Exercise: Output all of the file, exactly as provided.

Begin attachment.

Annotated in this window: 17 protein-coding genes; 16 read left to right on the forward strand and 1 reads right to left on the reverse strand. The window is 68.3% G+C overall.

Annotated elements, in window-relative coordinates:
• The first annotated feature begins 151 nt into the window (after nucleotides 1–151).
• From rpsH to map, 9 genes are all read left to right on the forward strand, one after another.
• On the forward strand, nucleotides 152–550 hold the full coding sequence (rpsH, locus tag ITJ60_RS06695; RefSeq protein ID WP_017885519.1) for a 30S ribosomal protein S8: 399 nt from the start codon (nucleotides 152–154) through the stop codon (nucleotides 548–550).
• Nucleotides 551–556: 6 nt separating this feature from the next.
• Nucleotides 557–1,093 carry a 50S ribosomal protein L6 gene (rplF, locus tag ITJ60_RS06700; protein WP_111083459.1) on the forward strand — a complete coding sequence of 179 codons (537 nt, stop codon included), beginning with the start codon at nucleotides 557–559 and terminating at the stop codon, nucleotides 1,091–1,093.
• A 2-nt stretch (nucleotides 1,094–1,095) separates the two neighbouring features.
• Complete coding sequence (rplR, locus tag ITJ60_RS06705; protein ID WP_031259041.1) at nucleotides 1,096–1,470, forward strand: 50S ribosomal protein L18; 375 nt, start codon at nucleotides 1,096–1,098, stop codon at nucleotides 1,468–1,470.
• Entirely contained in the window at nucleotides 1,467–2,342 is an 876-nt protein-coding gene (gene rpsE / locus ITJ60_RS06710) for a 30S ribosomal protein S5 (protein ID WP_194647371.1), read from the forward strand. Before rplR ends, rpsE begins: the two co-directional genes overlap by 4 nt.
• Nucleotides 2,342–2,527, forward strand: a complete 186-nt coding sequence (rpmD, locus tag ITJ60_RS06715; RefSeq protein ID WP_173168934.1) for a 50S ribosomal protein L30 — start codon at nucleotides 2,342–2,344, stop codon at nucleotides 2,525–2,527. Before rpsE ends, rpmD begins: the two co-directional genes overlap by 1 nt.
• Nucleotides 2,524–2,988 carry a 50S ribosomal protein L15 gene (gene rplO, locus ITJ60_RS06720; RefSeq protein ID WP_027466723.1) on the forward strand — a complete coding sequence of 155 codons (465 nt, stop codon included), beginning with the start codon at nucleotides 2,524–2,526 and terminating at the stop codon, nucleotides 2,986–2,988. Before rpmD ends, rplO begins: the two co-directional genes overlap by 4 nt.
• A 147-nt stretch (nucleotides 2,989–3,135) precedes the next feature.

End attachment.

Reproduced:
Annotated in this window: 17 protein-coding genes; 16 read left to right on the forward strand and 1 reads right to left on the reverse strand. The window is 68.3% G+C overall.

Annotated elements, in window-relative coordinates:
• The first annotated feature begins 151 nt into the window (after nucleotides 1–151).
• From rpsH to map, 9 genes are all read left to right on the forward strand, one after another.
• On the forward strand, nucleotides 152–550 hold the full coding sequence (rpsH, locus tag ITJ60_RS06695; RefSeq protein ID WP_017885519.1) for a 30S ribosomal protein S8: 399 nt from the start codon (nucleotides 152–154) through the stop codon (nucleotides 548–550).
• Nucleotides 551–556: 6 nt separating this feature from the next.
• Nucleotides 557–1,093 carry a 50S ribosomal protein L6 gene (rplF, locus tag ITJ60_RS06700; protein WP_111083459.1) on the forward strand — a complete coding sequence of 179 codons (537 nt, stop codon included), beginning with the start codon at nucleotides 557–559 and terminating at the stop codon, nucleotides 1,091–1,093.
• A 2-nt stretch (nucleotides 1,094–1,095) separates the two neighbouring features.
• Complete coding sequence (rplR, locus tag ITJ60_RS06705; protein ID WP_031259041.1) at nucleotides 1,096–1,470, forward strand: 50S ribosomal protein L18; 375 nt, start codon at nucleotides 1,096–1,098, stop codon at nucleotides 1,468–1,470.
• Entirely contained in the window at nucleotides 1,467–2,342 is an 876-nt protein-coding gene (gene rpsE / locus ITJ60_RS06710) for a 30S ribosomal protein S5 (protein ID WP_194647371.1), read from the forward strand. Before rplR ends, rpsE begins: the two co-directional genes overlap by 4 nt.
• Nucleotides 2,342–2,527, forward strand: a complete 186-nt coding sequence (rpmD, locus tag ITJ60_RS06715; RefSeq protein ID WP_173168934.1) for a 50S ribosomal protein L30 — start codon at nucleotides 2,342–2,344, stop codon at nucleotides 2,525–2,527. Before rpsE ends, rpmD begins: the two co-directional genes overlap by 1 nt.
• Nucleotides 2,524–2,988 carry a 50S ribosomal protein L15 gene (gene rplO, locus ITJ60_RS06720; RefSeq protein ID WP_027466723.1) on the forward strand — a complete coding sequence of 155 codons (465 nt, stop codon included), beginning with the start codon at nucleotides 2,524–2,526 and terminating at the stop codon, nucleotides 2,986–2,988. Before rpmD ends, rplO begins: the two co-directional genes overlap by 4 nt.
• A 147-nt stretch (nucleotides 2,989–3,135) precedes the next feature.